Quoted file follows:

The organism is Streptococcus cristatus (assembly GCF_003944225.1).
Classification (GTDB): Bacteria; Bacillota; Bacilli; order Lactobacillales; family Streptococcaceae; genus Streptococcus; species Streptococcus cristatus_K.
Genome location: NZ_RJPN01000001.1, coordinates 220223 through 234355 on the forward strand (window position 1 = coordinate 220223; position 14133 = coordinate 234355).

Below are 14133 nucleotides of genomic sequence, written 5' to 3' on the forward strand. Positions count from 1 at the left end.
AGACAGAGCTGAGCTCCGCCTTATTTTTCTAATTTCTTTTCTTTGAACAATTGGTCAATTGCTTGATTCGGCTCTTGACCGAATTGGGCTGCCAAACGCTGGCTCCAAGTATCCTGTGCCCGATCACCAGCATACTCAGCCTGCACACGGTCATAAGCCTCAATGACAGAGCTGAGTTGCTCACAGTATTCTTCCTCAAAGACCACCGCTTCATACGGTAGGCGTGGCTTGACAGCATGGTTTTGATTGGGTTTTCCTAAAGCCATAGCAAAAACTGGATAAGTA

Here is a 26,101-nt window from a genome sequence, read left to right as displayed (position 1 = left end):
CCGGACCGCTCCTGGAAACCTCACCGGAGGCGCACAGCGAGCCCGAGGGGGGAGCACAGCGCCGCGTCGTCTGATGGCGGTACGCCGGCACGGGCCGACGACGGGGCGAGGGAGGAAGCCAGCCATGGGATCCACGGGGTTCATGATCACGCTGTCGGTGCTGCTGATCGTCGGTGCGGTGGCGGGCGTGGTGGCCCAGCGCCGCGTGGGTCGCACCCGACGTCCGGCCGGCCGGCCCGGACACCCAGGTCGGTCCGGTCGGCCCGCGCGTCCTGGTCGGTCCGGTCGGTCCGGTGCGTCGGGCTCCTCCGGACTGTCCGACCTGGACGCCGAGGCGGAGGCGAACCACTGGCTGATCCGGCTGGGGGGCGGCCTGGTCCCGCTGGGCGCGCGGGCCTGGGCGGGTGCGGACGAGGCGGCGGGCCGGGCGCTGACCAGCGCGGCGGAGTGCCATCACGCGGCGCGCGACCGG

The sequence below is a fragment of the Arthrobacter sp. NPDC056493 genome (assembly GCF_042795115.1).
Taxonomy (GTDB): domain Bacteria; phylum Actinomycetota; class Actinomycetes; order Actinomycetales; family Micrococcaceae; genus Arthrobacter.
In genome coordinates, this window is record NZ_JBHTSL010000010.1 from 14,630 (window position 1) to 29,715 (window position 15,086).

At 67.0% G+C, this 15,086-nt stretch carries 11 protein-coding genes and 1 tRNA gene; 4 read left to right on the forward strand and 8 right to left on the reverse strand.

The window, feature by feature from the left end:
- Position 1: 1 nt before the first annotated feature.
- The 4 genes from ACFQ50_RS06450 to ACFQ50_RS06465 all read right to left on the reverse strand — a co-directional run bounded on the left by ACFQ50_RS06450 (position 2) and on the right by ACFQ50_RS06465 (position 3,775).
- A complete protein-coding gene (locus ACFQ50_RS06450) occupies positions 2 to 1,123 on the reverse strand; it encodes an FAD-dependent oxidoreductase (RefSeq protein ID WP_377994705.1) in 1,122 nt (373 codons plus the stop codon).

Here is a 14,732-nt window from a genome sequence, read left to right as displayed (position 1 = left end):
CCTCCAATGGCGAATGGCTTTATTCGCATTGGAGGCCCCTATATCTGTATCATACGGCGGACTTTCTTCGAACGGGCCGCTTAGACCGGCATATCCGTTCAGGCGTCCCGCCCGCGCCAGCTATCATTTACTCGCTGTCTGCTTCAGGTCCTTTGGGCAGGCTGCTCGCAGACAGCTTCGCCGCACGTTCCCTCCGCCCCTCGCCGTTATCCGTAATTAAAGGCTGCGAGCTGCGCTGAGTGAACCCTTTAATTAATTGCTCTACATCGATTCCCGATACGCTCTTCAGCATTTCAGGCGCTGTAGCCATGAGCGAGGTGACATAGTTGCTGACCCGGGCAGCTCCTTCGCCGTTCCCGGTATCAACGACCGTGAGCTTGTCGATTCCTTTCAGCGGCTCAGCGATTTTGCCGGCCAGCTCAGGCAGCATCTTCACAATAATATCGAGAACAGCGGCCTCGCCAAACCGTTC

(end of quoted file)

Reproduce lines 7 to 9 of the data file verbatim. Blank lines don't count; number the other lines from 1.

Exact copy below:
CCGGACCGCTCCTGGAAACCTCACCGGAGGCGCACAGCGAGCCCGAGGGGGGAGCACAGCGCCGCGTCGTCTGATGGCGGTACGCCGGCACGGGCCGACGACGGGGCGAGGGAGGAAGCCAGCCATGGGATCCACGGGGTTCATGATCACGCTGTCGGTGCTGCTGATCGTCGGTGCGGTGGCGGGCGTGGTGGCCCAGCGCCGCGTGGGTCGCACCCGACGTCCGGCCGGCCGGCCCGGACACCCAGGTCGGTCCGGTCGGCCCGCGCGTCCTGGTCGGTCCGGTCGGTCCGGTGCGTCGGGCTCCTCCGGACTGTCCGACCTGGACGCCGAGGCGGAGGCGAACCACTGGCTGATCCGGCTGGGGGGCGGCCTGGTCCCGCTGGGCGCGCGGGCCTGGGCGGGTGCGGACGAGGCGGCGGGCCGGGCGCTGACCAGCGCGGCGGAGTGCCATCACGCGGCGCGCGACCGG

The sequence below is a fragment of the Arthrobacter sp. NPDC056493 genome (assembly GCF_042795115.1).
Taxonomy (GTDB): domain Bacteria; phylum Actinomycetota; class Actinomycetes; order Actinomycetales; family Micrococcaceae; genus Arthrobacter.